Mime in North America

Feature in Issue 6-1 | Spring 1994

Toward the middle of the twentieth Century American mimes went to Paris to study with Decroux, Marceau, Lecoq and their disciples. However, in 1957 Paris come to New York when Decroux come over to the USA and trained mimes in corporeal movement. Barrault brought his company to New York where American audiences had already applauded him as Baptiste in the film Children of Paradise. Marceau toured the States, inviting a number of American mimes to study with him. As the styles and schools of these French masters were integrated into the American theatre, mime as a single stage art recaptured the public’s interest. The direct and indirect influences and offshoots of these French mimes sparked American mimes to expand upon their styles and techniques and to create their own schools and companies. They broke the barriers which limited mime to silence and a grammar of movement, gradually adding spoken text, film and other visual elements to their silent expression. Mime, in tum, become a vital adjunct in the art of clowns, jugglers, New Vaudevillians and dancers. Social and political issues were integrated into this new physical theatre in which women mimes also voiced their feminist opinions. Stage directors incorporated more movement into verbal theatre. It become an art, not only appreciated for itself, but also one which was enriched by merging with other stage arts, as well as benefiting therapy and religion.

The following briefly describes a handful of American artists who were influenced by the French schools of mime, others who have become clowns and New Vaudevillians or who are engaged in street theatre, commedia, committed theatre, deaf theatre and mime therapy, as well as stage directors whose productions are more movement oriented.

Decroux-Trained Mimes

Among those movement artists who remained Decroux mime purists until the 1980s were Leonard Pitt, Daniel Stein and Tom Leabhart who trained for a number of years with Decroux.

Though Pitt was one of the foremost exponents of Decroux mime, he soon moved away from the exclusive use of corporeal mime to explore other kinds of physical theatre. His solo pieces, in the 70s, integrated masks and Balinese theatre with commedia, vaudeville and corporeal mime. Ned (1991) was Pitt’s initial attempt in speaking theatre to develop movement from a script.

Daniel Stein’s Timepiece (1978) was the first of his creations to reveal the intensity and nobility of corporeal mime. A decade later his autobiographical work Windowspeak (1989), contrasting aspects of American, French and Japanese life, incorporated acting techniques and voice into corporeal mime and the animation of objects.

Thomas Leabhart was the first to interpret Decroux’s Washerwoman and Carpenter. Leabhart’s How I Was Perplexed and What I Did About It and We Can Outrun a Train or the Rose Coloured Valley We Knew, performed in the late eighties, included slides, music, narration and corporeal mime to satirise his own evolution in the current mime field and to comment on today’s ecology. Leabhart is also a mime teacher, editor of the Mime Journal and author of Modern and Post-Modern Mime (1989).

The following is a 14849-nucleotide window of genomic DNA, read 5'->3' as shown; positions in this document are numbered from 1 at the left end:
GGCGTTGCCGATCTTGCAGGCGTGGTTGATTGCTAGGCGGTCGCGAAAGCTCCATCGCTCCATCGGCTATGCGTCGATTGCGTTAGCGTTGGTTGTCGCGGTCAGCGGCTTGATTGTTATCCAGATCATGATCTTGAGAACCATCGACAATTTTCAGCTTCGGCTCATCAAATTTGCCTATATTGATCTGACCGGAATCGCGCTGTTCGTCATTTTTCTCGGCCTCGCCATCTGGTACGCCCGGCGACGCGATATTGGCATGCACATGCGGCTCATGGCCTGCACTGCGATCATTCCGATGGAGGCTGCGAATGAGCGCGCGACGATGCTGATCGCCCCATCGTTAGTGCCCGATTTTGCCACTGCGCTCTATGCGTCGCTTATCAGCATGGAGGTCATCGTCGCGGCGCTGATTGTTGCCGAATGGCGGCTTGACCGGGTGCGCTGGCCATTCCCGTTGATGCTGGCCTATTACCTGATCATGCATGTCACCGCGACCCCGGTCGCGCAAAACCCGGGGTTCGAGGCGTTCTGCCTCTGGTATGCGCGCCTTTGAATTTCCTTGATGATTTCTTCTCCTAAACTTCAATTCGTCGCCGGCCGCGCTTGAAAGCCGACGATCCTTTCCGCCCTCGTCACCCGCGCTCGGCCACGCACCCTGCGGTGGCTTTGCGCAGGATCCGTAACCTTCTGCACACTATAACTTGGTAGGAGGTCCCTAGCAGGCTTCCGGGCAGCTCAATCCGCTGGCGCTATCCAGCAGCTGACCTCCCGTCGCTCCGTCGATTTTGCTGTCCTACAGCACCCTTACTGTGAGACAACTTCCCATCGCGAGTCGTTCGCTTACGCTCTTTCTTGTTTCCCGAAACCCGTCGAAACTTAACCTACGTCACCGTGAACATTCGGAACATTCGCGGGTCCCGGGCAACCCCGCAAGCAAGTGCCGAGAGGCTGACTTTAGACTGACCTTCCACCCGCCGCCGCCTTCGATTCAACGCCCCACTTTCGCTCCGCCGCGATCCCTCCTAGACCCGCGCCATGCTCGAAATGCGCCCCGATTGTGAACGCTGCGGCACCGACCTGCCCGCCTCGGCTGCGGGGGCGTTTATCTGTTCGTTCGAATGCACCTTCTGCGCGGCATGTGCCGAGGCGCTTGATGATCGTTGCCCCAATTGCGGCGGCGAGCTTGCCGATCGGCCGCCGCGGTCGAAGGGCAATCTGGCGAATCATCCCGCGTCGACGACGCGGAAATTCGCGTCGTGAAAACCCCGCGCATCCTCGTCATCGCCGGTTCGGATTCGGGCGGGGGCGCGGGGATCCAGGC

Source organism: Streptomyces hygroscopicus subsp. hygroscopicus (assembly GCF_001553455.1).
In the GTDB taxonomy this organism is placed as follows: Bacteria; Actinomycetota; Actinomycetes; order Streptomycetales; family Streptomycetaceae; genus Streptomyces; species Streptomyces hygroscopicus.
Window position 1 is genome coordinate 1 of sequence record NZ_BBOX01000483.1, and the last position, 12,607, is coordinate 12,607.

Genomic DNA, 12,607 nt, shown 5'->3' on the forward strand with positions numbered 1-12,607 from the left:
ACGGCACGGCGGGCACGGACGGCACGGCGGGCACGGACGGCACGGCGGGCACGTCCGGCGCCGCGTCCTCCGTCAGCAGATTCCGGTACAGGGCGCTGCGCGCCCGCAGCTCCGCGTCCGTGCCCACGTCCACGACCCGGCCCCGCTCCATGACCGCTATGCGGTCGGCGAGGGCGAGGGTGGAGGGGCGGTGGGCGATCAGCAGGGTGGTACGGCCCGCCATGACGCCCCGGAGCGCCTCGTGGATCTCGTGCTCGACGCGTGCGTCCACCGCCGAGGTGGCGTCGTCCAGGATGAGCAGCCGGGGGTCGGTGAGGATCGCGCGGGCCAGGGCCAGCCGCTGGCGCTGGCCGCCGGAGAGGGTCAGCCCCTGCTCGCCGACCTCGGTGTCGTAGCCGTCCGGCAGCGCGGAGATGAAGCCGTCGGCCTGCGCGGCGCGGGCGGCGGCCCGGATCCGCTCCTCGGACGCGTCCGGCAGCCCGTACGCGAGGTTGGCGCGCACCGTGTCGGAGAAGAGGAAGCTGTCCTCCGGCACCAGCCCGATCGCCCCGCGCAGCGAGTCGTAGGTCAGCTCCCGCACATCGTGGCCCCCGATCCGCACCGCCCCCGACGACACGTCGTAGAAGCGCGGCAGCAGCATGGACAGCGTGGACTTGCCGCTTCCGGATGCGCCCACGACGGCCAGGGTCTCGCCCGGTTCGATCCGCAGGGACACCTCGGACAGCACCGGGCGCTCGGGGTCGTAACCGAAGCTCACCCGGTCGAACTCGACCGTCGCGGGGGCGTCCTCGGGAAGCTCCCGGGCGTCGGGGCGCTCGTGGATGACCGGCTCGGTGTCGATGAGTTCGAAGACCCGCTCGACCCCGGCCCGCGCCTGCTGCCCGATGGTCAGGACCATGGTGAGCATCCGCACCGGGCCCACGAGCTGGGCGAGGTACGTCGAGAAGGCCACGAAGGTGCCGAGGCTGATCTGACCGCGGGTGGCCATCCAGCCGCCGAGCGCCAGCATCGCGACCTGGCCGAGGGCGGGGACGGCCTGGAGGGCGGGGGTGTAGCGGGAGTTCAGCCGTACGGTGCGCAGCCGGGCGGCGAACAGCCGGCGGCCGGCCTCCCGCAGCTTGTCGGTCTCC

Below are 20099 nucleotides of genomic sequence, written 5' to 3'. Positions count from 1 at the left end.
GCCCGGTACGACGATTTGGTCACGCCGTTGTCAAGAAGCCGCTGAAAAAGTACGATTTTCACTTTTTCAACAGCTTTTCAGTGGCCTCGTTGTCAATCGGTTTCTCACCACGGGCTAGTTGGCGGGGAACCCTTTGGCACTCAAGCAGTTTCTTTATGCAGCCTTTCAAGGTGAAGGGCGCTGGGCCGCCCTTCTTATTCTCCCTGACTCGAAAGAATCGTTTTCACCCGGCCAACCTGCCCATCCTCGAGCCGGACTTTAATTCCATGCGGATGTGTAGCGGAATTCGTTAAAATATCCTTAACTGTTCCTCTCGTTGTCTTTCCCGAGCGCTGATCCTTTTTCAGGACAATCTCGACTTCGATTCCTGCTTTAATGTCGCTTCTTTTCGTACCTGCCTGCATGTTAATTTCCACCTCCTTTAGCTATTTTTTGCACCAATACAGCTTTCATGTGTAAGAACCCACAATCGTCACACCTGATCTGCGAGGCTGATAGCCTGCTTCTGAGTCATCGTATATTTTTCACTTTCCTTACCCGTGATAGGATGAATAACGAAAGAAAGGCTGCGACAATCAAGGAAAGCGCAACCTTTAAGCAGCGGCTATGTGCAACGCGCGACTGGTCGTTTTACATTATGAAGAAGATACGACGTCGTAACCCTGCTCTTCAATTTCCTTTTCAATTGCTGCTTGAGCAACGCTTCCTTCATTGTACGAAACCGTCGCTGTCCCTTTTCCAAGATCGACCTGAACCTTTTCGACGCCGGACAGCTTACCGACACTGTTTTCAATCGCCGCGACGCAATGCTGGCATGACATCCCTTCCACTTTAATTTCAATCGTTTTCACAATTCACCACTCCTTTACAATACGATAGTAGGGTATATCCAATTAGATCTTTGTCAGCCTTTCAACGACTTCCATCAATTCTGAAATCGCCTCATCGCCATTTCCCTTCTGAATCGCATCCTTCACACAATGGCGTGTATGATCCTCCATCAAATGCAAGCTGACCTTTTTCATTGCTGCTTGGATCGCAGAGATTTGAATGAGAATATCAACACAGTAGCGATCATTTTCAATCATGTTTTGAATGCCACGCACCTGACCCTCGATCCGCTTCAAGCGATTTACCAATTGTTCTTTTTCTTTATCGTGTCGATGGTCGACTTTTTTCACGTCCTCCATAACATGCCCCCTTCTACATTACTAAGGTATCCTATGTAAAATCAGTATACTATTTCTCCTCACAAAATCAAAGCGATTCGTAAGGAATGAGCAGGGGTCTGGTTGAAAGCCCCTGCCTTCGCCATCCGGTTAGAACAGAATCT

After studying with Decroux in Paris, Kari Margolis and Tony Brown began their own mime school in New York in 1983 and formed The Adaptors. Their first major work, Autobahn (1984), was a satire which included movement, dance, clowning, video, performance art, props and multi-layered and digitally processed soundtracks, cabaret singing and text based on the America of Nixon’s time and the American Dream in reversal. Koppelvision and Other Digital Deities (1992) offered poignant social comment on the power of the media. The Adaptors are one of the finest examples of postmodernism in America.

Among the women mimes in America, Marguerite Matthews founded Pontine Movement Theatre in 1979 with a repertoire which ranged from corporeal mime, commedia and 19th Century pantomime to full-length pieces. Beginning with the Decroux creations The Baker and Work, to the classical Pierrot and Harlequin (1979), the company moved to staging such works as The Abelard Project (1992), about the medieval lovers, which included marionettes, narrative and music.

A number of Canadian companies who studied with these French masters or their trainees renewed an interest in the art of mime and revitalised Canadian theatre. Among these were Jean Asselin and Denise Boulanger who co-founded Mime Omnibus in 1970 and began their Ecole de Mime Corporel de Montreal in 1977. After performing the Decroux Duo Amoureux in 1978, in the early eighties they created two full-length mimodramas with some dialogue, Beau Monde and Alice, inspired by Lewis Carroll’s Alice in Wonderland. By the time they staged the Shakespearian Cycle des Rois in 1988, they had integrated full text with movement.

Giuseppe Condello, based in Winnipeg, founded his 40 Below Mime company and a mime school in the seventies. After staging corporeal mime pieces such as Future Shokk, he combined storytelling with mime in his piece D.P. (1989), which grew out of the memories and feelings of immigrants to Canada. Condello hosted the world’s first International Corporeal Mime Festival in 1983, dedicated to his mentor Decroux, which became an annual event until 1991.

Lecoq Mime Theatre